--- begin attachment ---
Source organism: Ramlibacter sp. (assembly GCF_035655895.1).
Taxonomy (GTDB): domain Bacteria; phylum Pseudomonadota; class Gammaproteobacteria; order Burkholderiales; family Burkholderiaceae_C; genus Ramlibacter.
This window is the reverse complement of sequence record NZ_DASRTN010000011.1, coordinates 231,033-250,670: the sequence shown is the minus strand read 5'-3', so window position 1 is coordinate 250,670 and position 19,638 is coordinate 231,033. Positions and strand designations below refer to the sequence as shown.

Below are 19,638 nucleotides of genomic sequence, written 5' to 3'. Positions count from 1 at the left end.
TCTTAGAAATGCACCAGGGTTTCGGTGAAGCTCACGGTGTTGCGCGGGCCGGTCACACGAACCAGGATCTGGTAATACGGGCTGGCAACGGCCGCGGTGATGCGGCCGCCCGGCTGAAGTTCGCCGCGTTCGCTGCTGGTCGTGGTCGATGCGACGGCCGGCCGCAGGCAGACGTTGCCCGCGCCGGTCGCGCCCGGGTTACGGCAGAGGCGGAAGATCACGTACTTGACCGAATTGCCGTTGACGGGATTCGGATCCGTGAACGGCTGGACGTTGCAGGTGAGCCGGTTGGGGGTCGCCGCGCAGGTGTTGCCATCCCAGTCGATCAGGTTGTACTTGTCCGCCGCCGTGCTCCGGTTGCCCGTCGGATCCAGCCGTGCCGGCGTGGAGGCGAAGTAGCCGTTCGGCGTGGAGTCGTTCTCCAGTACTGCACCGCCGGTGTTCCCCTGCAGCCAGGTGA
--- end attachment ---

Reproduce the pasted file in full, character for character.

Source organism: Ramlibacter sp. (assembly GCF_035655895.1).
Taxonomy (GTDB): domain Bacteria; phylum Pseudomonadota; class Gammaproteobacteria; order Burkholderiales; family Burkholderiaceae_C; genus Ramlibacter.
This window is the reverse complement of sequence record NZ_DASRTN010000011.1, coordinates 231,033-250,670: the sequence shown is the minus strand read 5'-3', so window position 1 is coordinate 250,670 and position 19,638 is coordinate 231,033. Positions and strand designations below refer to the sequence as shown.

Below are 19,638 nucleotides of genomic sequence, written 5' to 3'. Positions count from 1 at the left end.
TCTTAGAAATGCACCAGGGTTTCGGTGAAGCTCACGGTGTTGCGCGGGCCGGTCACACGAACCAGGATCTGGTAATACGGGCTGGCAACGGCCGCGGTGATGCGGCCGCCCGGCTGAAGTTCGCCGCGTTCGCTGCTGGTCGTGGTCGATGCGACGGCCGGCCGCAGGCAGACGTTGCCCGCGCCGGTCGCGCCCGGGTTACGGCAGAGGCGGAAGATCACGTACTTGACCGAATTGCCGTTGACGGGATTCGGATCCGTGAACGGCTGGACGTTGCAGGTGAGCCGGTTGGGGGTCGCCGCGCAGGTGTTGCCATCCCAGTCGATCAGGTTGTACTTGTCCGCCGCCGTGCTCCGGTTGCCCGTCGGATCCAGCCGTGCCGGCGTGGAGGCGAAGTAGCCGTTCGGCGTGGAGTCGTTCTCCAGTACTGCACCGCCGGTGTTCCCCTGCAGCCAGGTGA